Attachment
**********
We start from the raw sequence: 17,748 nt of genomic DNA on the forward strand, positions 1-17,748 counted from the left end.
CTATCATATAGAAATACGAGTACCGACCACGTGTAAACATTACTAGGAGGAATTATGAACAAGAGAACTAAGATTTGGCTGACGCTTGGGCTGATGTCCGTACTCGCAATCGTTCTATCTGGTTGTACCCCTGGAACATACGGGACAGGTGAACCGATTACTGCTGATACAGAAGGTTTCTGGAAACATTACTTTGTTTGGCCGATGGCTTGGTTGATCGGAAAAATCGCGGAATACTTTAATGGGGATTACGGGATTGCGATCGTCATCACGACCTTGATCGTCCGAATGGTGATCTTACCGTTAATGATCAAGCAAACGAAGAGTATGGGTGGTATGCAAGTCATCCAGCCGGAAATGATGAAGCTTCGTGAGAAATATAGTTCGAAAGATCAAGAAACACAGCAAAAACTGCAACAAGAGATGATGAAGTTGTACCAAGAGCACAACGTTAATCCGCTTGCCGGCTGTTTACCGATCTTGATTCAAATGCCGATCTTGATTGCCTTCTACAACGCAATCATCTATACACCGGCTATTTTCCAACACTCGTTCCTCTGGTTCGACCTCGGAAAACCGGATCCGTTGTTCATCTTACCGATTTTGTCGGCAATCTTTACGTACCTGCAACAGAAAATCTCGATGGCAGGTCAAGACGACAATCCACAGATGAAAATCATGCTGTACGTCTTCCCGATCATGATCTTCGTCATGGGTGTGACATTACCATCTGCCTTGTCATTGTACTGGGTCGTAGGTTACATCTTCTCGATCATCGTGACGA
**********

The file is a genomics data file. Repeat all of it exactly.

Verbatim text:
We start from the raw sequence: 17,748 nt of genomic DNA on the forward strand, positions 1-17,748 counted from the left end.
CTATCATATAGAAATACGAGTACCGACCACGTGTAAACATTACTAGGAGGAATTATGAACAAGAGAACTAAGATTTGGCTGACGCTTGGGCTGATGTCCGTACTCGCAATCGTTCTATCTGGTTGTACCCCTGGAACATACGGGACAGGTGAACCGATTACTGCTGATACAGAAGGTTTCTGGAAACATTACTTTGTTTGGCCGATGGCTTGGTTGATCGGAAAAATCGCGGAATACTTTAATGGGGATTACGGGATTGCGATCGTCATCACGACCTTGATCGTCCGAATGGTGATCTTACCGTTAATGATCAAGCAAACGAAGAGTATGGGTGGTATGCAAGTCATCCAGCCGGAAATGATGAAGCTTCGTGAGAAATATAGTTCGAAAGATCAAGAAACACAGCAAAAACTGCAACAAGAGATGATGAAGTTGTACCAAGAGCACAACGTTAATCCGCTTGCCGGCTGTTTACCGATCTTGATTCAAATGCCGATCTTGATTGCCTTCTACAACGCAATCATCTATACACCGGCTATTTTCCAACACTCGTTCCTCTGGTTCGACCTCGGAAAACCGGATCCGTTGTTCATCTTACCGATTTTGTCGGCAATCTTTACGTACCTGCAACAGAAAATCTCGATGGCAGGTCAAGACGACAATCCACAGATGAAAATCATGCTGTACGTCTTCCCGATCATGATCTTCGTCATGGGTGTGACATTACCATCTGCCTTGTCATTGTACTGGGTCGTAGGTTACATCTTCTCGATCATCGTGACGA